But it is important to draw a distinction between new initiatives and innovation. Thus the proper questions are, “Are the new initiatives we are trying the correct ones? Are we spending our time wisely? Do we have the proper setup to ensure innovation?”
The Washington Post and many other news organizations are certainly trying a lot of new things. I wouldn’t call that innovation. New initiatives that resonate with users, drive traffic and ultimately help a news organization make money (and thus employ staffers) should be considered innovation. New initiatives that push journalism forward should be considered innovation and ultimately encouraged.
By this measure, I would say the Post and other news organizations need a lot more innovation. Particularly missing right now is innovation on the business model front. While The New York Times has been experimenting with different ways to make money, most notably its pay meter, I don’t recall any serious initiatives from the Post when it comes to business models. That’s innovation that the Post could sorely use.
Pexton does cite that several Post users complain that washingtonpost.com is becoming cluttered. I think that’s a fair point. I find Washington Post story pages to be distracting and hard to read (almost built for Instapaper and Reader to declutter them). This isn’t due to too much innovation, but rather far too little restraint.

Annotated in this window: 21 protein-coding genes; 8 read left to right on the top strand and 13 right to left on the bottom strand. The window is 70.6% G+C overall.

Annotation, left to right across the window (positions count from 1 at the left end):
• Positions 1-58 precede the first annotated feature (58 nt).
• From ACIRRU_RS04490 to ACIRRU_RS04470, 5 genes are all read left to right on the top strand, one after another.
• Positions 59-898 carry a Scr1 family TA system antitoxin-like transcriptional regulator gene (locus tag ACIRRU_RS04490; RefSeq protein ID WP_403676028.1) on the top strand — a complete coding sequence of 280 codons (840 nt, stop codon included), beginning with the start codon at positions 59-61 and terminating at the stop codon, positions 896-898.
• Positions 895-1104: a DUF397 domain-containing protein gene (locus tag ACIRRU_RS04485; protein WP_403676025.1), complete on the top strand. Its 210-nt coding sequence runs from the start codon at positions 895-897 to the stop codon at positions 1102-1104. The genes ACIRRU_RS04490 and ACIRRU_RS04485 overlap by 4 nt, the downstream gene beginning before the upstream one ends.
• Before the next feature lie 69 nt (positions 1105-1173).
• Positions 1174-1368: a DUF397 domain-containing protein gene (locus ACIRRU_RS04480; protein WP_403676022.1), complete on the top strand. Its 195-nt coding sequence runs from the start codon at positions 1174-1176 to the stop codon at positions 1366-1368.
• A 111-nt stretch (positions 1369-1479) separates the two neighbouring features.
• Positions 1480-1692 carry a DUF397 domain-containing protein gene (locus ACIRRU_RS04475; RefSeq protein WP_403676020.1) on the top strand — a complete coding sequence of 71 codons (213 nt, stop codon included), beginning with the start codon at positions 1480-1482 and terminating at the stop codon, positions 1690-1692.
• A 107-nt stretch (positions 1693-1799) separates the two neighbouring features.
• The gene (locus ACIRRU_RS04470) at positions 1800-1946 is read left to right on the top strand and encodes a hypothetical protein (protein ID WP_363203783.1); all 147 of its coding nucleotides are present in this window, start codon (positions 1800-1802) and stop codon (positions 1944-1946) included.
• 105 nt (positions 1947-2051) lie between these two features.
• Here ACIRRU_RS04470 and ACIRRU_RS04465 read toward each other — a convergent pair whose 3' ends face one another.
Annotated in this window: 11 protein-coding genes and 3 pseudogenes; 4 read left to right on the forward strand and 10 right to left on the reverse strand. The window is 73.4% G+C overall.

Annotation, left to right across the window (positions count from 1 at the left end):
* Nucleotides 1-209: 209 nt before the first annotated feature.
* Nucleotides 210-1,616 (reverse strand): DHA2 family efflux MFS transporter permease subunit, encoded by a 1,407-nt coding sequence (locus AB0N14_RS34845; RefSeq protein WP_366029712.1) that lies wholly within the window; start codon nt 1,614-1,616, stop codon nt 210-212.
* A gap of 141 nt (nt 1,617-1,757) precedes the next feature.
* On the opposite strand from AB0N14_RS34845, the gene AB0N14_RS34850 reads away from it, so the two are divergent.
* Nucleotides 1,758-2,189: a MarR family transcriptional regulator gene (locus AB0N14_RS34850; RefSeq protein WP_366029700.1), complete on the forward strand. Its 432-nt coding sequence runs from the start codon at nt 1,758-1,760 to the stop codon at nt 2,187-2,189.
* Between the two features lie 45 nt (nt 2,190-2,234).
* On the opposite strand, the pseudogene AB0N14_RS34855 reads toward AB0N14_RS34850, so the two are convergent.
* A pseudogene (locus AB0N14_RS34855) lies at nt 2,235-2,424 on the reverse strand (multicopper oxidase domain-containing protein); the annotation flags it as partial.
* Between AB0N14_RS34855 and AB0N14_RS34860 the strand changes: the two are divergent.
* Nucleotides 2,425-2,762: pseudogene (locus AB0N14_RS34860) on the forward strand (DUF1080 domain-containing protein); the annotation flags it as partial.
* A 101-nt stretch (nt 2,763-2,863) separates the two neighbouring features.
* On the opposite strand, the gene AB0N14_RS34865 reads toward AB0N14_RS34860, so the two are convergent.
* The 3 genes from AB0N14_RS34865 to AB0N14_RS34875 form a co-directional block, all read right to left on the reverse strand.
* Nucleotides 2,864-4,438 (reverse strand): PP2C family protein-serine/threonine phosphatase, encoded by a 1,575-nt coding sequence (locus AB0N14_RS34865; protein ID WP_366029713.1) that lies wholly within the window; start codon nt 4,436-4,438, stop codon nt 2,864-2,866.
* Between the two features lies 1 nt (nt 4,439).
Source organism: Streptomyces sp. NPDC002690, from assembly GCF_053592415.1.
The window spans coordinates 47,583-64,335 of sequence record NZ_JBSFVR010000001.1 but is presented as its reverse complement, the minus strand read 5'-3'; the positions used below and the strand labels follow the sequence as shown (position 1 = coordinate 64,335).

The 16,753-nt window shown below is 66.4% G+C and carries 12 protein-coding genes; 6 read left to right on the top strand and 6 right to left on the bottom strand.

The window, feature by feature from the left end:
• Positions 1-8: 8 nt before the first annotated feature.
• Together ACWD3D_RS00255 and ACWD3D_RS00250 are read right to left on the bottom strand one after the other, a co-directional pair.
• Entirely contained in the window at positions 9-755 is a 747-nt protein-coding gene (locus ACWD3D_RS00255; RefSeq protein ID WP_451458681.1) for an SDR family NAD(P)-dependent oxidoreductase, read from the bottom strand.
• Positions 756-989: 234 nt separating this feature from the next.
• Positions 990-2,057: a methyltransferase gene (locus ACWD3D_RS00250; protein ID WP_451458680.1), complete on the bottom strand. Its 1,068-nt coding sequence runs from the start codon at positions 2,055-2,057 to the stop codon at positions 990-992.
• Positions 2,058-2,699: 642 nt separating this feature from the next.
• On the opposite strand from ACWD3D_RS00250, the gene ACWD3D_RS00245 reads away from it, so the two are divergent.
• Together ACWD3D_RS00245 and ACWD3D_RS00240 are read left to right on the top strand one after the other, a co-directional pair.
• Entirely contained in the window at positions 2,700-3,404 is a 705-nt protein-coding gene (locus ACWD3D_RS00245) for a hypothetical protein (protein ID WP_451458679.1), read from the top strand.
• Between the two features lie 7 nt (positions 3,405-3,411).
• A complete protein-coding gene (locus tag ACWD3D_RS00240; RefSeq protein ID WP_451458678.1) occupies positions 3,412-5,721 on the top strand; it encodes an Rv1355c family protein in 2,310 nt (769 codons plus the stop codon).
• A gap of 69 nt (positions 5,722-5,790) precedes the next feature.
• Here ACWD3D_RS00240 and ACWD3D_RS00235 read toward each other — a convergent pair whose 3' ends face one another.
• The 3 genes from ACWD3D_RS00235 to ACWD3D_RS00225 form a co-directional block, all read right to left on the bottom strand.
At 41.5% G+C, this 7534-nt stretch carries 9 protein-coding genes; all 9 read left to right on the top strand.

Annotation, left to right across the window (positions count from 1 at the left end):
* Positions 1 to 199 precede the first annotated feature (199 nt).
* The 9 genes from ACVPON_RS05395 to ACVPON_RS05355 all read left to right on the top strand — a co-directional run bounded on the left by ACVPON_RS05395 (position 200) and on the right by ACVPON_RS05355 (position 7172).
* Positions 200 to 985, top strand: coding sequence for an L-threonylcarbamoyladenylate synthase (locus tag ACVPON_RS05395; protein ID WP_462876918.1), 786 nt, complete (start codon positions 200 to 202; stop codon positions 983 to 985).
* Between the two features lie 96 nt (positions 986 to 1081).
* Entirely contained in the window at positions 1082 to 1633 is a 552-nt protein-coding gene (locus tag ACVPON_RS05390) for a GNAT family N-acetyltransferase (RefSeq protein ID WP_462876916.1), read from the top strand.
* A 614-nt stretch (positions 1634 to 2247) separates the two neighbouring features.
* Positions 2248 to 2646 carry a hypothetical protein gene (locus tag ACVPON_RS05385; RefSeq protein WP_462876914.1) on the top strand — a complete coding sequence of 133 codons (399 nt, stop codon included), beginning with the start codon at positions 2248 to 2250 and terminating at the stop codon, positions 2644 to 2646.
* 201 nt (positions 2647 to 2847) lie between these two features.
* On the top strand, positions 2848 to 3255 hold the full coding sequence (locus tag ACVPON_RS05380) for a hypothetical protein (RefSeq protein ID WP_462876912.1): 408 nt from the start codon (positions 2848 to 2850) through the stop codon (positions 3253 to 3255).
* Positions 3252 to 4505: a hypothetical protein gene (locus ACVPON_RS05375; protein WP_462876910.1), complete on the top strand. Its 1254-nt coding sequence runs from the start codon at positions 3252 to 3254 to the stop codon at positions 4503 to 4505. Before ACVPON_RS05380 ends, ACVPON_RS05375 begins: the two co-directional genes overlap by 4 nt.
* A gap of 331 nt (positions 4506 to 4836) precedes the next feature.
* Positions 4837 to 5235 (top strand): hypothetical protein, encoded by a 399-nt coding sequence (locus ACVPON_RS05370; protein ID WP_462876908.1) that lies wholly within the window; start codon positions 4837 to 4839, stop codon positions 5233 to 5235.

This is an issue afflicting most legacy news organizations. The experience of focusing on and enjoying an individual story is rapidly disappearing beneath an avalanche of chrome: social media widgets, ads that are far too distracting and rarely relevant, polls that are unrelated to the story at hand, links to unrelated content on the site, newsletter signups, etc, etc.
My guess is that Pexton, and the employees at the Post agreeing with him, haven’t thought too deeply about what innovation at a news organization looks like. I’d suggest they check out the new tech news site The Verge. They have real innovation like story streams that allow them to create micro-blogs for big, ongoing stories. Their reviews feature layout and typography that makes them feel more like an interactive magazine spread, complete with very high-caliber video reviews and charts.
While the Post may have rolled out a new content management system and design (the site doesn’t look or feel much different to me, the end user), you can tell The Verge has a CMS unlike what traditional news outlets have. The site looks and feels different to end users. It’s what innovation feels like.
Perhaps Pexton should ask his colleagues why the Post’s website doesn’t look and feel nearly as a good as The Verge. There is no good reason it doesn’t.